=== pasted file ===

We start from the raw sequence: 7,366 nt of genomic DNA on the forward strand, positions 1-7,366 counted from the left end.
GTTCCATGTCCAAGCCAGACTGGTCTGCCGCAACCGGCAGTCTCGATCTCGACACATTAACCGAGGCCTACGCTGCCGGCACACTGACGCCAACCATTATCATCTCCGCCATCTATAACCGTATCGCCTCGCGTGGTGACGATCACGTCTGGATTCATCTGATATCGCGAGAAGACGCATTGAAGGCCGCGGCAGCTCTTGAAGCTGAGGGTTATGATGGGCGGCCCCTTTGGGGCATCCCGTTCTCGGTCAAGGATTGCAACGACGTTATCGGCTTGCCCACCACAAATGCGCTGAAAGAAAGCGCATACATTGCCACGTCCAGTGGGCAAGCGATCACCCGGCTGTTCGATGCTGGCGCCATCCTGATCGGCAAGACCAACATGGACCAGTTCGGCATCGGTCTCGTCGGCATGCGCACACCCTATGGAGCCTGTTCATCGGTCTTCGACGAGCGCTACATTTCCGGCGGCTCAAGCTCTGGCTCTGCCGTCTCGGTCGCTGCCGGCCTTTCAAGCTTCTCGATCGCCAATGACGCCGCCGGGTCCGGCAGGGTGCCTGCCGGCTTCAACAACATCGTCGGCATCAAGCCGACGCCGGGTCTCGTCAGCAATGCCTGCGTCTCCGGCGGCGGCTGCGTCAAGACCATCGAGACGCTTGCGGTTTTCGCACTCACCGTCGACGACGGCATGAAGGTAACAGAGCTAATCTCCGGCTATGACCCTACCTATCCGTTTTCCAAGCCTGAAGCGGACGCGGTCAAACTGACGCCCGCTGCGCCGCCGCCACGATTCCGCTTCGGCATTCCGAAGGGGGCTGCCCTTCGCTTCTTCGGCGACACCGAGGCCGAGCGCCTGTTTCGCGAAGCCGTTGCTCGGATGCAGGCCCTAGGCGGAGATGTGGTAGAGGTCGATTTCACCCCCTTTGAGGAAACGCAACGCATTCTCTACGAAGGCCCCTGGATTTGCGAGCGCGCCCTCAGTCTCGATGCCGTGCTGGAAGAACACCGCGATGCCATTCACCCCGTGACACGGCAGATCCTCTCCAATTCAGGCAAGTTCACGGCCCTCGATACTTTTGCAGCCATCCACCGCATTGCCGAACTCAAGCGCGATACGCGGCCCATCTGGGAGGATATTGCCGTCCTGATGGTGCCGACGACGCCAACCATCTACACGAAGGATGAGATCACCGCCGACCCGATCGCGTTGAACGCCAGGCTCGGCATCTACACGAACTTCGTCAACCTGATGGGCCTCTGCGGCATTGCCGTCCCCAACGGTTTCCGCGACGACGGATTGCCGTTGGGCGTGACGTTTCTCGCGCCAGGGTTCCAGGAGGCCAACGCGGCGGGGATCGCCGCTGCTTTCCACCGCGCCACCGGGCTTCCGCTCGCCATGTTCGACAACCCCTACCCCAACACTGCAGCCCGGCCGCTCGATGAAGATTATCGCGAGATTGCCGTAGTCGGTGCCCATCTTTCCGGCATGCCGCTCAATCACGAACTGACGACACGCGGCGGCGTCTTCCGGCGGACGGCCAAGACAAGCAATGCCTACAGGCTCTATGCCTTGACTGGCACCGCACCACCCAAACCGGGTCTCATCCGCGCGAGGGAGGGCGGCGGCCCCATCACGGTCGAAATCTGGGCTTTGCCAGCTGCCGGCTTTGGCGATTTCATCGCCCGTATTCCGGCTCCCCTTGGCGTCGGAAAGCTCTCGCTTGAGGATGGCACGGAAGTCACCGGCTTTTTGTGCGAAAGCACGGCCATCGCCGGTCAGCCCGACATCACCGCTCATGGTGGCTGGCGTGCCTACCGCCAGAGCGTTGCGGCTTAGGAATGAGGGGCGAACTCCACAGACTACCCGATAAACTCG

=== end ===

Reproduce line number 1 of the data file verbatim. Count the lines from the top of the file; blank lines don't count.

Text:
We start from the raw sequence: 7,366 nt of genomic DNA on the forward strand, positions 1-7,366 counted from the left end.